Fit & Well
the ability of the body to perform prolonged , large muscle dynamic exercise at moderate to high levels of intensity ( is a key health related component of fitness
consists of the heart the blood vessels , and the respiratory system. it circulates blood through the body transporting oxygen nutrients and other key substances to the organs and tissues that need them.
four chamber ,fist size just below the sternum pumps deoxygenated ( oxygen poor)blood to the lungs & delivers oxygenated ( oxygen rich) blood to the rest of the body. Blood travels through two separate circulatory system. Right side of the heart pumps blood to the lungs pulmonary
left side pumps blood through the rest of the body systemic circulation
The large veins through which blood is returned to the rt atrium of the heart
one of the 2 upper chambers of the heart in which blood collects before passing to the ventricles
the rt atrium fills, it contracts and pumps blood into her heart's rt lower chamber
one of the 2 lower chambers of the heart from which blood flows through arteries to the lungs and other parts of the body.
vessels that carry blood to the heart .
vessels that carry blood away from the heart
very small blood vessels that distribute blood to parts of the body.
the deliver oxygen and nutrient rich blood to the tissues and pick up oxygen opoor waste laden blood
The lungs ,air passages and breathing muscles: supplies oxygen to the body and removes carbon dioxide.
the lungs consist of many branching tubes that end in tiny thin -walled air sacs called
cardiorespiratory system at Rest & During Exercise
heart beats rate 50-90 beats /min. you take about 12-20 breaths /min. a typical resting blood pressure is 120/80
the period of the heart's contraction
the period of relaxation
the force exerted by blood on the walls of the blood vessels is created by the pumping action of the heart.
the amount of blood the heart pumps with each beat.
during exercise increases to 20 or more quarts/min. compared to about 5 quarts per min at rest.
the amount of blood pumped by the heart each min ,a function of heart rate and stroke volume.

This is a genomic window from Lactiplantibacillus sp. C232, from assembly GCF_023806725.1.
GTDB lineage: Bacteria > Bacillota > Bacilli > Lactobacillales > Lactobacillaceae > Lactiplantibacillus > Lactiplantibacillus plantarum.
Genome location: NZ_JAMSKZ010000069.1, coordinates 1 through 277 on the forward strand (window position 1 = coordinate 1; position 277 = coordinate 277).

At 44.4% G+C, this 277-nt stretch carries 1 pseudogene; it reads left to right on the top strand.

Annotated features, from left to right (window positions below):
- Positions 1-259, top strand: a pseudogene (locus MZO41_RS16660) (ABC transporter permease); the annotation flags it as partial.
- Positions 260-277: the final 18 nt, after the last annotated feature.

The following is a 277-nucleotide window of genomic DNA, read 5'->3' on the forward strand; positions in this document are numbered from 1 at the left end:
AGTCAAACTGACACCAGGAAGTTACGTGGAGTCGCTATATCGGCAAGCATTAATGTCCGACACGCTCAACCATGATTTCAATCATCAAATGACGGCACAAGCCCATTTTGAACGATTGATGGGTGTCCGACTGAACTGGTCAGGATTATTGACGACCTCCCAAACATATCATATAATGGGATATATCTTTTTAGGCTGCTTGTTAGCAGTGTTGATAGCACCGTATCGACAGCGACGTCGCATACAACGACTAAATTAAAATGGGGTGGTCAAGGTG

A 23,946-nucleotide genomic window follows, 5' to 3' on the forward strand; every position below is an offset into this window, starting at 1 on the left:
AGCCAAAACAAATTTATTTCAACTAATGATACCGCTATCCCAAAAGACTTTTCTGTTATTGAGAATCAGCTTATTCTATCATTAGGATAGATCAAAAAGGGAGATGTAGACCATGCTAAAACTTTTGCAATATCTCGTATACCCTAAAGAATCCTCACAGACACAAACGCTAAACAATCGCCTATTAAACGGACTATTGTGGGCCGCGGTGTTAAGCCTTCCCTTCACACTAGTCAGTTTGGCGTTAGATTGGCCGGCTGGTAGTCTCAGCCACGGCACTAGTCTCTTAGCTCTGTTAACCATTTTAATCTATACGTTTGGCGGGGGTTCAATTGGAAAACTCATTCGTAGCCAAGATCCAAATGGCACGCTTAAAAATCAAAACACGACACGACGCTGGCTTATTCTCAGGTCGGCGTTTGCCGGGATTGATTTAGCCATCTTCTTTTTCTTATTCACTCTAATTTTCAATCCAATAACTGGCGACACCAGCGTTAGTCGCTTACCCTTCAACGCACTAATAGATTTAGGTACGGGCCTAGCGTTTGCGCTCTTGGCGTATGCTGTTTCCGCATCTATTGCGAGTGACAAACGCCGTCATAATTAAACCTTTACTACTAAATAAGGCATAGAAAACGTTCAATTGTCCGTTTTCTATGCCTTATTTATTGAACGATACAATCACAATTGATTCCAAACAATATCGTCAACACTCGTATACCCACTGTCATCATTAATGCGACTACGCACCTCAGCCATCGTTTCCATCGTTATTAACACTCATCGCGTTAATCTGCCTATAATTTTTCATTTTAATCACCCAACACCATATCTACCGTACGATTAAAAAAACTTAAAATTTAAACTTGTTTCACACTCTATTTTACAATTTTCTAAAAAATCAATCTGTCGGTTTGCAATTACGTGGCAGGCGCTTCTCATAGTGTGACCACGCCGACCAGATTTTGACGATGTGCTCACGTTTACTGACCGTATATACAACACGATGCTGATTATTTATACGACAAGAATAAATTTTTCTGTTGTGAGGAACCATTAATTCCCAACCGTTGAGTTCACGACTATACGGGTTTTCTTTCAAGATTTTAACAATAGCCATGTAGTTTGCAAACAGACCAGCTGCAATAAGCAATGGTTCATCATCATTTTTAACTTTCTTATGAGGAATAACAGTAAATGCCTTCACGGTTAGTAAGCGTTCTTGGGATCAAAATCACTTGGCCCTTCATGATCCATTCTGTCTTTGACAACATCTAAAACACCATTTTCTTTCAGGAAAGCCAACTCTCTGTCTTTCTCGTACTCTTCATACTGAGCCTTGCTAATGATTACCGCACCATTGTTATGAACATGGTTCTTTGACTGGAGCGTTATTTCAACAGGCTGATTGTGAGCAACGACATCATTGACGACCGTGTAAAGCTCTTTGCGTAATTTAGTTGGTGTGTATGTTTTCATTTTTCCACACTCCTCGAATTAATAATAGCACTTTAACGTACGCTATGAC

is the sum of all the chemical processes necessary to maintain the body
the rate at which the body uses energy
A simple sugar that circulates in the blood and it can be used by cells to fuel adenosine triphosphate (ATP) production.
A complex carbohydrate stored principally in the liver and skeletal muscles: the major fuel source during most forms of intense exercise. glcogen is the storage from of glucose.
ATP adenosine triphosphate
the energy source for cellular processes
Immediate explosive energy system
the system that supplies energy to muscle cells through the breakdown of cellular stores of ATP and creatine phosphate CP.
nonoxidative( anaerobic) energy system
the system that supplies energy to muscle cells through the breakdown of muscle stores of glucose &glycogen : also called anaerobic system or the lactic acid system because the chemical reactions take place w/out oxygen & produce lactic acid
oxidative ( aerobic)
the system that supplies energy to cells through the breakdown of glucose, glycogen, and fats: also called the aerobic system because its chemical reactions require oxygen.
a metabolic acid resulting from the metabolism of glucose &glycogen.
dependent on the presence of oxygen
occurring in the absence of oxygen
cell structures that convert the energy in food to a form the body can use.
3 classes of energy containing nutrients in food
carbohydrates, fats, proteins
maximal oxygen consumption
VO 2 max. the highest rate of oxygen consumption an individual is capable of during maximum physical effort , reflecting the body's ability to transport & use oxygen " measured in ml of oxygen uses per min per kilogram of body wt.
Cardiovascular disease (CVD)
several diseases of the heart & blood vessel including coronary heart disease (which can cause heart attacks), stroke, and high blood pressure.
Frequency of Training- x a wk
Intensity of Training-
Time of Training -duration 30-60
Type of Activity- cardiorespiratory endurance exercise- walking jogging, swimming, cross- country skiing , and rope skipping.
target heart rate zone
the rate of heart rates that should be reached and maintained during cardiorespiratory endurance exercise to obtain training effects.
heart rate reserve
the difference between maximum heart rate and resting heart rate used in one method for calculating target heart rate range.
a unit of measure that represents the body's resting metabolic rte- that is the energy requirement of the body at rest.
ratings of perceived exertion (RPE)
a system of monitoring exercise intensity by assigning a number to the subjective perception of target intensity.
enhances the performance and decreases the chance of injury. gives the body time to redirect blood to active muscles and the heart time to adapt to increased demands.5-10 mins. running in place
is important for returning the body to a non exercising state.
A cool - down helps maintain blood flow to the heart & brain and redirects blood from working muscles to other areas of the body. Stretches
alternating two or more activities to improve a single component of fitness
excessive loss of body fluid
sudden muscle spasms& pain associated w/intense exercise in hot weather
heat illness resulting from exertion in hot weather
a severe and often fatal heat illness characterized by significantly elevated core body temperature.